>is a mistake which will cost someone a sizeable
>chunk of money.

The Dana and Dana Wireless are natural outgrowths of AlphaSmart's existing line of products, which has kept them in business since 1992. I predict AlphaSmart will continue to stay afloat, as long as they stay true to their core business and continue to produce products that make sense directly in schools.

>Sinclair tried to make a device very similar to this >over 10 years ago (the Z88), as did Apple (with the >eMate), as have countless others. They have never >been embraced by the market place.

That's true. But you also can't go into a Circuit City to buy a Dana (or if you can, it's unusual.) Most AlphaSmarts are sold directly to schools and districts, and are issued to students like textbooks, instead of bought individually by parents like organizers.

>I can pick up a PII/PIII laptop second hand (with a
>1 year warranty, CD-ROM, Floppy Disk, 10 GB Hard >Disk, 256 MB RAM, Windows 98/2000) for less than the >cost of this device.

There's no question; if you're looking for bang for your buck, the Dana is a poor investment. But it's not designed for this purpose---it's designed to be mistreated by 5th graders and still operate for a decade. I've seen older Alphasmart devices that have been in use for upwards of 7 years, with no servicing. Your laptop is likely to require considerable technical expertise after such a time, even if it sits in a closet unused for the whole period.

>If you really need something ultra portable you can
>also pick up a second hand Palm for 30 UKP in the

Absolutely, and this is what makes AlphaSmart's embrace of the Palm OS so wonderfully inviting. With wireless, the possibilities for colloboration, internet access, messaging, and better classroom interaction expand profoundly. The Dana Wireless has more potential to transform our society than any other Palm OS device to date.

But don't buy a Dana, you'll hate it--it's big and clunky and overpriced for the horsepower. Don't buy your kid a Dana either, or else she'll be the only one on the block with the device, making it anoversized Palm. No, call your local school board and ask them if they have considered issuing the Dana to students.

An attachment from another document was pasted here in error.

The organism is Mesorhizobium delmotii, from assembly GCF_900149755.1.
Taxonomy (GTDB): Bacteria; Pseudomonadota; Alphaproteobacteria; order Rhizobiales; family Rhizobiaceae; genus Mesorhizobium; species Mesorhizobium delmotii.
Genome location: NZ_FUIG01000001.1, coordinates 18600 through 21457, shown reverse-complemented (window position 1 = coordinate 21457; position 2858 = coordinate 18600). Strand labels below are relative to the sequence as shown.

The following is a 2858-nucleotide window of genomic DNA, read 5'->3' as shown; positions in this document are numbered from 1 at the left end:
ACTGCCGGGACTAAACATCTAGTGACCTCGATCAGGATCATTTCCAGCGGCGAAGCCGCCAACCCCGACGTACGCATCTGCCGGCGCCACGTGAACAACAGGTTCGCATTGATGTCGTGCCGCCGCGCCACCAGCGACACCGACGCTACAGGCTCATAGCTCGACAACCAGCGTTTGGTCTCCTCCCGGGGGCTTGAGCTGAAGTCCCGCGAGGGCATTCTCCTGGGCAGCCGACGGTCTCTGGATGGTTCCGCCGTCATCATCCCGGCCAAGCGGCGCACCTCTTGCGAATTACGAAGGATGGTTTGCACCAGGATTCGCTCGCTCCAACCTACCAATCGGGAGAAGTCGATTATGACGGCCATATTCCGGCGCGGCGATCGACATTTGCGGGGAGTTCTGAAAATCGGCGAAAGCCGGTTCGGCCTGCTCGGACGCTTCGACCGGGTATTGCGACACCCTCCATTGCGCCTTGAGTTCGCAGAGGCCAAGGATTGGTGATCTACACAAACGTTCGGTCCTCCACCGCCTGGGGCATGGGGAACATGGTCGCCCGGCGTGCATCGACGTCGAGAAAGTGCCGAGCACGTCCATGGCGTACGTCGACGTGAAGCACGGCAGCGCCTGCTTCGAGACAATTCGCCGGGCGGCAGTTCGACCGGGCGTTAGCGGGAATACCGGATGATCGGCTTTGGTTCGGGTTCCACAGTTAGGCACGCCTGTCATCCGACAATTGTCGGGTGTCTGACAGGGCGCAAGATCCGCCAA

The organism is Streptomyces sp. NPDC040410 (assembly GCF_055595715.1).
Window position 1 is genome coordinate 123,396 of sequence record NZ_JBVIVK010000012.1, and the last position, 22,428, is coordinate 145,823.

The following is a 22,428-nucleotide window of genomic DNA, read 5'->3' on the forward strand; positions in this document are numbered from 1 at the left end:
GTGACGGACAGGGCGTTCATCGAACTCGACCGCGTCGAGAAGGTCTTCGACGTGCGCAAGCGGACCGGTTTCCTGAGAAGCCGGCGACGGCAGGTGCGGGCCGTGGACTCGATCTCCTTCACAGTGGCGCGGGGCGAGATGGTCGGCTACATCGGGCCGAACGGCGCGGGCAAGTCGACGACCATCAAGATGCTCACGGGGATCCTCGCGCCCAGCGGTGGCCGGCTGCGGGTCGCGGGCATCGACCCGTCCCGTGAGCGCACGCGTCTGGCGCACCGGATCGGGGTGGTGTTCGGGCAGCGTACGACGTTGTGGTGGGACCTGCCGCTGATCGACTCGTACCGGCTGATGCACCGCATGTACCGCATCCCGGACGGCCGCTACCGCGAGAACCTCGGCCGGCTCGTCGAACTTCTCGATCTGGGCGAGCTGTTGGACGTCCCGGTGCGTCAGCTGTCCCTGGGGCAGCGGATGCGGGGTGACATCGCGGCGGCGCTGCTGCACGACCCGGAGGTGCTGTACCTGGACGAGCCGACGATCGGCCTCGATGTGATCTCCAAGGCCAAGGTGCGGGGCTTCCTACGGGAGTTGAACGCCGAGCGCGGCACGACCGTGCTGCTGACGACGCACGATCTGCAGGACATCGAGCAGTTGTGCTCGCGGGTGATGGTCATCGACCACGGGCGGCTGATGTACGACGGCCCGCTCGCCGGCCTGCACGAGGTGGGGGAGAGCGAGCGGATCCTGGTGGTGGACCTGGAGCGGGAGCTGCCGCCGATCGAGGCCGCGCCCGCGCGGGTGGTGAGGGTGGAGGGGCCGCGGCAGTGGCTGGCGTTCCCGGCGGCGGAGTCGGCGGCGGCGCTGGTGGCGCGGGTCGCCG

The Dana Wireless belongs in schools. Kudos to AlphaSmart on their continued innovation.

Palm Enthusiast since 1998

RE: There is no place for these in the market
Gar @ 9/15/2003 10:54:11 AM #
I think as an education unit, the eMate went well. The error that many people go into a handheld made big like the Dana is that they can easily do emails, text docs, and simple web browsing. What they miss till they get it home is the different thinking one must have to use and manage files on these 'handheld OS' devices. They aren't able to go to a folder and find their files and attachments. (Well, they could if they knew how to use specialty programs available for the Palm OS - but these aren't being bought by people like the viewers of this board.) Things are held as lists within programs that get to be too much for folks to get their head around when their lists get long.

My wife has to sell a lot of candles (www.ccandles.com) to buy her new Palm.
RE: There is no place for these in the market
hgoldner @ 9/15/2003 10:54:34 AM #
These are principally vertical market-type devices. There are plenty of places for these, but not consumer based, and not the sort of thing you'll typically run across.

For instance, I always thought the Symbol-adapted Palm IIIx's with bar code readers were a stupid idea, until I saw every ticket agent at Lincoln Financial Field (in Phila.) using them to scan bar coded tickets for an event.